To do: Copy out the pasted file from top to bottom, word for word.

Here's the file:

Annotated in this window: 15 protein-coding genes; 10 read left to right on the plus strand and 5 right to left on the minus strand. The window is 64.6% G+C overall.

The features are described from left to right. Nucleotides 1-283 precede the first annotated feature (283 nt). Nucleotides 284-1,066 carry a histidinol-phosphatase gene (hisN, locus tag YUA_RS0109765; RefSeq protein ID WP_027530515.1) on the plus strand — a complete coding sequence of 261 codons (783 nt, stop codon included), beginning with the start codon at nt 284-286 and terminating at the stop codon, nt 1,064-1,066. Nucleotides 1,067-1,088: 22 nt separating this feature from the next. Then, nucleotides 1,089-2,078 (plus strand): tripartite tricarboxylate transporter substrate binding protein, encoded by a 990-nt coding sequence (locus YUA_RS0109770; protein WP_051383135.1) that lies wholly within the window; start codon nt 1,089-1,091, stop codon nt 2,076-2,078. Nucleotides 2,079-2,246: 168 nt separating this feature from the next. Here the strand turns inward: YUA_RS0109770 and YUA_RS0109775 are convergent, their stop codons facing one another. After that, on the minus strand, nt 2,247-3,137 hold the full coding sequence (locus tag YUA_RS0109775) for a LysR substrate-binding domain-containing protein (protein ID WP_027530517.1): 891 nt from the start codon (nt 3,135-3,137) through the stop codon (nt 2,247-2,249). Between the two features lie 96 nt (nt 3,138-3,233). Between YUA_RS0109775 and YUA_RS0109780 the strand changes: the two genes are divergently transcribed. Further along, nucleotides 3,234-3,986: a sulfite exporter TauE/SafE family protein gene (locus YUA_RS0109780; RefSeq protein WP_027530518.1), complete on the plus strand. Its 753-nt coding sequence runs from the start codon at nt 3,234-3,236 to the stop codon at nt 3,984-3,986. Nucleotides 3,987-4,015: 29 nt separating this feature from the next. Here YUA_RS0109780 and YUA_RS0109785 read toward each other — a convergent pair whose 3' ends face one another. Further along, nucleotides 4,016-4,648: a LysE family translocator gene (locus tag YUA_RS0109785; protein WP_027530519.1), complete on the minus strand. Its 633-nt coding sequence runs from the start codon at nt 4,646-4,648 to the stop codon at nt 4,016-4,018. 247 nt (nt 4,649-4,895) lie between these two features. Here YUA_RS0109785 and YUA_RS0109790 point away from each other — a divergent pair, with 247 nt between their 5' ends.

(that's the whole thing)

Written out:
Annotated in this window: 15 protein-coding genes; 10 read left to right on the plus strand and 5 right to left on the minus strand. The window is 64.6% G+C overall.

The features are described from left to right. Nucleotides 1-283 precede the first annotated feature (283 nt). Nucleotides 284-1,066 carry a histidinol-phosphatase gene (hisN, locus tag YUA_RS0109765; RefSeq protein ID WP_027530515.1) on the plus strand — a complete coding sequence of 261 codons (783 nt, stop codon included), beginning with the start codon at nt 284-286 and terminating at the stop codon, nt 1,064-1,066. Nucleotides 1,067-1,088: 22 nt separating this feature from the next. Then, nucleotides 1,089-2,078 (plus strand): tripartite tricarboxylate transporter substrate binding protein, encoded by a 990-nt coding sequence (locus YUA_RS0109770; protein WP_051383135.1) that lies wholly within the window; start codon nt 1,089-1,091, stop codon nt 2,076-2,078. Nucleotides 2,079-2,246: 168 nt separating this feature from the next. Here the strand turns inward: YUA_RS0109770 and YUA_RS0109775 are convergent, their stop codons facing one another. After that, on the minus strand, nt 2,247-3,137 hold the full coding sequence (locus tag YUA_RS0109775) for a LysR substrate-binding domain-containing protein (protein ID WP_027530517.1): 891 nt from the start codon (nt 3,135-3,137) through the stop codon (nt 2,247-2,249). Between the two features lie 96 nt (nt 3,138-3,233). Between YUA_RS0109775 and YUA_RS0109780 the strand changes: the two genes are divergently transcribed. Further along, nucleotides 3,234-3,986: a sulfite exporter TauE/SafE family protein gene (locus YUA_RS0109780; RefSeq protein WP_027530518.1), complete on the plus strand. Its 753-nt coding sequence runs from the start codon at nt 3,234-3,236 to the stop codon at nt 3,984-3,986. Nucleotides 3,987-4,015: 29 nt separating this feature from the next. Here YUA_RS0109780 and YUA_RS0109785 read toward each other — a convergent pair whose 3' ends face one another. Further along, nucleotides 4,016-4,648: a LysE family translocator gene (locus tag YUA_RS0109785; protein WP_027530519.1), complete on the minus strand. Its 633-nt coding sequence runs from the start codon at nt 4,646-4,648 to the stop codon at nt 4,016-4,018. 247 nt (nt 4,649-4,895) lie between these two features. Here YUA_RS0109785 and YUA_RS0109790 point away from each other — a divergent pair, with 247 nt between their 5' ends.